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By Margaret Maccoll

Oysters – people either love them or hate them.
Noosa so prizes them that $1.5m is being invested to increase their numbers, but it’s not just to aid the popular bivalve mollusc.
University of the Sunshine Coast (USC) marine ecologist Dr Ben Gilby said oysters would improve Noosa River’s biodiversity by filtering the water and providing both food and habitat for fish and other invertebrates.
Last week a USC research team headed by Professor Thomas Schlacher and including Dr Gilby completed the siting of 14 oyster reefs, each containing nine biodegradable coconut mesh bags filled with oyster shells donated by Kooringal Oysters and Mooloolah River Fisheries.
Noosa Mayor Tony Wellington said the aim of the project in improving the biodiversity of the river was not just for the health of the river but for the people using the river.
“This river plays a very important role in the lives of many locals,” he said.
He said with the success of the project might come the opportunity for a commercial operation in the river farming oysters under the jurisdiction of the State Government, something that would benefit the community.
Sites for the project were selected for different attributes and results should reveal those most favourable.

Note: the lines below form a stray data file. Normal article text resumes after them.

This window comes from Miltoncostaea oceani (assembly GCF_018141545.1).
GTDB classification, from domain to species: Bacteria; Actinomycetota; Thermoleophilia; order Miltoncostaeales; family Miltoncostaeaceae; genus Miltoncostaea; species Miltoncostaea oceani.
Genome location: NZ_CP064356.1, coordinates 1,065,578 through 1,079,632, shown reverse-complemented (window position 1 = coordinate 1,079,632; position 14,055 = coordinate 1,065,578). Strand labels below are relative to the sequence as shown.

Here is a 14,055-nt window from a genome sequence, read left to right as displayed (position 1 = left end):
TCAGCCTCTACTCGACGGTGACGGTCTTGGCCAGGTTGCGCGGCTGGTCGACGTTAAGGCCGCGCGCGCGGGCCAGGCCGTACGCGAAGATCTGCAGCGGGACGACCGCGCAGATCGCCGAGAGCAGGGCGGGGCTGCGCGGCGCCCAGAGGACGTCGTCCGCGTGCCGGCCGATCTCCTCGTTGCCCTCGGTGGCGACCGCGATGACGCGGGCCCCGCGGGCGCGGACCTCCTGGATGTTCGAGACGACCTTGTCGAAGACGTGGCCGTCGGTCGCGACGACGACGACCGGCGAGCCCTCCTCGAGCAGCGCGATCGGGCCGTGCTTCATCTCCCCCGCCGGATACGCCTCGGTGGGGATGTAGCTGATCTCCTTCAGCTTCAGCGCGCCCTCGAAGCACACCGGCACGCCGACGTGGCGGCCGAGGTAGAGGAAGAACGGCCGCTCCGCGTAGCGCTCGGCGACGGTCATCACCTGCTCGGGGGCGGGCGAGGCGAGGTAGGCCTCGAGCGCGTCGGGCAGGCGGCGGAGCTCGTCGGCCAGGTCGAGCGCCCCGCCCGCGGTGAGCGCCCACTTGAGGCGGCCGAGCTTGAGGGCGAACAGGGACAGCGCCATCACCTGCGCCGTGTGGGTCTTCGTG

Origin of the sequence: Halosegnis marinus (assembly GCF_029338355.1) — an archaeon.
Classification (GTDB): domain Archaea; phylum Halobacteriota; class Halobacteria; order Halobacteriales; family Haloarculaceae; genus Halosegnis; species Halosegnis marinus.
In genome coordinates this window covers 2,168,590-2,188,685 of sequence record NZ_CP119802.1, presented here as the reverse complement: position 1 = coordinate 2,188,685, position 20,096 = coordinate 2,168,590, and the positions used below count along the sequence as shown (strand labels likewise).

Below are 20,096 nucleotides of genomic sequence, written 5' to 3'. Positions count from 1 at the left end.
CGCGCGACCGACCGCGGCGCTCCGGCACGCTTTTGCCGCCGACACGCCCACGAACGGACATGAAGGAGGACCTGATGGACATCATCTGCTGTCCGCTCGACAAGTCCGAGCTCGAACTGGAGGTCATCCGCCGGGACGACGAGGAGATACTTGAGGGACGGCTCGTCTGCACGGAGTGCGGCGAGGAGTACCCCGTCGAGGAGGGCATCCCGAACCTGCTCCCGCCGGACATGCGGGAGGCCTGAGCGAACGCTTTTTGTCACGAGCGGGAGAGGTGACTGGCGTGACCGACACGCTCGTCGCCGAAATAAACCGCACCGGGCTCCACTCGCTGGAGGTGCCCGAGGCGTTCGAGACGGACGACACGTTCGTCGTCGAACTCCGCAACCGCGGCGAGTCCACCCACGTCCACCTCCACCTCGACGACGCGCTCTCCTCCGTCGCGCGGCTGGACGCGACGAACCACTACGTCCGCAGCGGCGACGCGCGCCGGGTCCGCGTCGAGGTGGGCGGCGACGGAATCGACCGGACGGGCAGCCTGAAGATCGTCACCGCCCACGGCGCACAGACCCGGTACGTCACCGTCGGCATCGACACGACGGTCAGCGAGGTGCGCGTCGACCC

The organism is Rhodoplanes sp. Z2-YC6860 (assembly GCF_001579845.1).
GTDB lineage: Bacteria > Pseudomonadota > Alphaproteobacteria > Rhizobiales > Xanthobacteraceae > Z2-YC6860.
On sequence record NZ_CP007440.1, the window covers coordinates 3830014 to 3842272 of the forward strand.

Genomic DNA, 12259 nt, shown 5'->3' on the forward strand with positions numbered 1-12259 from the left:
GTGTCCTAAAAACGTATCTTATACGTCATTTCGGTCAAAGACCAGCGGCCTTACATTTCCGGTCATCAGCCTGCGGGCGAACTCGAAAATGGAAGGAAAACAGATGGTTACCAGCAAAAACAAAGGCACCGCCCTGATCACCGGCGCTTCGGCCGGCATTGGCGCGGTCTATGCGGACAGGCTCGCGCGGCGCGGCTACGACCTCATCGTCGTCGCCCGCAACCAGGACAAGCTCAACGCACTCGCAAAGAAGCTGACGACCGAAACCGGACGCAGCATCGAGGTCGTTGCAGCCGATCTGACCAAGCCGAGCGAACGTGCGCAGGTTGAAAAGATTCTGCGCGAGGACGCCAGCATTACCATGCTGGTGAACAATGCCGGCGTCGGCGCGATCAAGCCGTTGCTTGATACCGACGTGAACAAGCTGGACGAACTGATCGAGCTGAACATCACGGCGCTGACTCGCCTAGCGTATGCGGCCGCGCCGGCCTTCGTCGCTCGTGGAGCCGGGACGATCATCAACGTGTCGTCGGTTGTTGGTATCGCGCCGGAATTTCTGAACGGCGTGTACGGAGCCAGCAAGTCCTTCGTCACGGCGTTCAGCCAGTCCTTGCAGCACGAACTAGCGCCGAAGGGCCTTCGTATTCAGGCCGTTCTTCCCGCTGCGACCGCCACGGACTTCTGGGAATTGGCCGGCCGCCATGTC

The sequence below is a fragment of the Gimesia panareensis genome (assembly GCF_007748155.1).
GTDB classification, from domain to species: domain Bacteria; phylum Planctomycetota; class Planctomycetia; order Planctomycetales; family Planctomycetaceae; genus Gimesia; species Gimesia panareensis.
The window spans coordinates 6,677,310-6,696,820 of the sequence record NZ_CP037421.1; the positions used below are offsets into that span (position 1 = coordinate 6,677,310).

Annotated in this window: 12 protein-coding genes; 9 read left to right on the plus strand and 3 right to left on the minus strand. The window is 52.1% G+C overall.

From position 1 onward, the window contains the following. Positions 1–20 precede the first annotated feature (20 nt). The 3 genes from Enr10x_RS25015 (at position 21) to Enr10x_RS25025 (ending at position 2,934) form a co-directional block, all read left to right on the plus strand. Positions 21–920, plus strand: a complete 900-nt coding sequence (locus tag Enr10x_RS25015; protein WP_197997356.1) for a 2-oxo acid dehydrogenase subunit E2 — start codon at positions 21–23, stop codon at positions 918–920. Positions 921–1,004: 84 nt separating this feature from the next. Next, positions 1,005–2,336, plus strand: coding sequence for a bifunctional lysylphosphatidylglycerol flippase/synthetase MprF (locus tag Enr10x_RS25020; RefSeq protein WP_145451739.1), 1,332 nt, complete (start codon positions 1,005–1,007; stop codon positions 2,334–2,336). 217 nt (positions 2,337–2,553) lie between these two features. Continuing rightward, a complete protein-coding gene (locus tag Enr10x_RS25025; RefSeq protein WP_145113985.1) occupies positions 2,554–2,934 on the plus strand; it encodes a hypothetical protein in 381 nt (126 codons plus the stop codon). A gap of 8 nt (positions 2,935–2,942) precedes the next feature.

Dr Gilby said the project expected spat or oyster larvae found to be naturally occurring in the river, will settle on the created reefs and grow, with the structure securing itself to the riverbed while the mesh disintegrated.
He said similar projects had been successfully undertaken in other parts of the world including California.
Dr Gilby said biodiversity results would be almost immediate while the establishment of oyster reefs might be several years away.
The reefs were conceived by the Noosa Parks Association (NPA) and the Thomas Foundation (TTF), following an expert workshop convened by The Nature Conservancy (TNC), who had initiated similar projects in the USA. Construction of the reefs is funded by the Noosa Biosphere Reserve Foundation (NBRF), the University of the Sunshine Coast (USC), NPA and TTF.
The project has built on by research completed by Dr Ruth Thurstan in 2015, then of University of Queensland, which found fish catches had experienced a gradual decline, “that could be related to a number of factors including urban development, loss of fish habitat (including oyster beds) and increasing fishing pressure (recreational and commercial)” and oysters had “become commercially extinct by the 1930s”.
Dr Gilby said the team had conducted a baseline fish count using underwater cameras over the past 18 months and monitoring would continue on the progress of the oyster reefs.
“We’re committed to bring back opportunities for locals to catch or buy a wide range of delicious seafood – part of Noosa’s way of life not so long ago,” NPA spokesperson Bryan Walsh said.

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